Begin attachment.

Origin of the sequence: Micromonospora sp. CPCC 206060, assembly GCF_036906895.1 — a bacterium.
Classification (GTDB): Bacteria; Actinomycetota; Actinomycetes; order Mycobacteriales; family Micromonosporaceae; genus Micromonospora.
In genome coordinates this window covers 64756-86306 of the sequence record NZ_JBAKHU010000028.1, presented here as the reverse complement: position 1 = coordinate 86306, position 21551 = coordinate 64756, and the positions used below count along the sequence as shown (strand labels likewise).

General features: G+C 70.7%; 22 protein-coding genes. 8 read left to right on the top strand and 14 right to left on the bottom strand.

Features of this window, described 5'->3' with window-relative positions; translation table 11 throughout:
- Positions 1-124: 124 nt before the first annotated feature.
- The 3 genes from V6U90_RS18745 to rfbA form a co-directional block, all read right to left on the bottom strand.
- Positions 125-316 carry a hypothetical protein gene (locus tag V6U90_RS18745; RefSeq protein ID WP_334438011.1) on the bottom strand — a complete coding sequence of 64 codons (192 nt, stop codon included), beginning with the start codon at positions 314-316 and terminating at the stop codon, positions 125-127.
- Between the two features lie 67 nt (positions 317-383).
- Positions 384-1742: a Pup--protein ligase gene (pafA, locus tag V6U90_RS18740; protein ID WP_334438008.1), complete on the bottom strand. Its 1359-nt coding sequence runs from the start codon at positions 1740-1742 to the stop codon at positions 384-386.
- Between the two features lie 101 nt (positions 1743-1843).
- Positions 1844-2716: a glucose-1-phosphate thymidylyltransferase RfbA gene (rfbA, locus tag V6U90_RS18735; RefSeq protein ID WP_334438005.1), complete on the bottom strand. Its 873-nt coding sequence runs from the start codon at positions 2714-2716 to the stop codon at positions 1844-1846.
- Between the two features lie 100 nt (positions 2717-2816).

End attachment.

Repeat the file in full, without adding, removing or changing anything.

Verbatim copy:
Origin of the sequence: Micromonospora sp. CPCC 206060, assembly GCF_036906895.1 — a bacterium.
Classification (GTDB): Bacteria; Actinomycetota; Actinomycetes; order Mycobacteriales; family Micromonosporaceae; genus Micromonospora.
In genome coordinates this window covers 64756-86306 of the sequence record NZ_JBAKHU010000028.1, presented here as the reverse complement: position 1 = coordinate 86306, position 21551 = coordinate 64756, and the positions used below count along the sequence as shown (strand labels likewise).

General features: G+C 70.7%; 22 protein-coding genes. 8 read left to right on the top strand and 14 right to left on the bottom strand.

Features of this window, described 5'->3' with window-relative positions; translation table 11 throughout:
- Positions 1-124: 124 nt before the first annotated feature.
- The 3 genes from V6U90_RS18745 to rfbA form a co-directional block, all read right to left on the bottom strand.
- Positions 125-316 carry a hypothetical protein gene (locus tag V6U90_RS18745; RefSeq protein ID WP_334438011.1) on the bottom strand — a complete coding sequence of 64 codons (192 nt, stop codon included), beginning with the start codon at positions 314-316 and terminating at the stop codon, positions 125-127.
- Between the two features lie 67 nt (positions 317-383).
- Positions 384-1742: a Pup--protein ligase gene (pafA, locus tag V6U90_RS18740; protein ID WP_334438008.1), complete on the bottom strand. Its 1359-nt coding sequence runs from the start codon at positions 1740-1742 to the stop codon at positions 384-386.
- Between the two features lie 101 nt (positions 1743-1843).
- Positions 1844-2716: a glucose-1-phosphate thymidylyltransferase RfbA gene (rfbA, locus tag V6U90_RS18735; RefSeq protein ID WP_334438005.1), complete on the bottom strand. Its 873-nt coding sequence runs from the start codon at positions 2714-2716 to the stop codon at positions 1844-1846.
- Between the two features lie 100 nt (positions 2717-2816).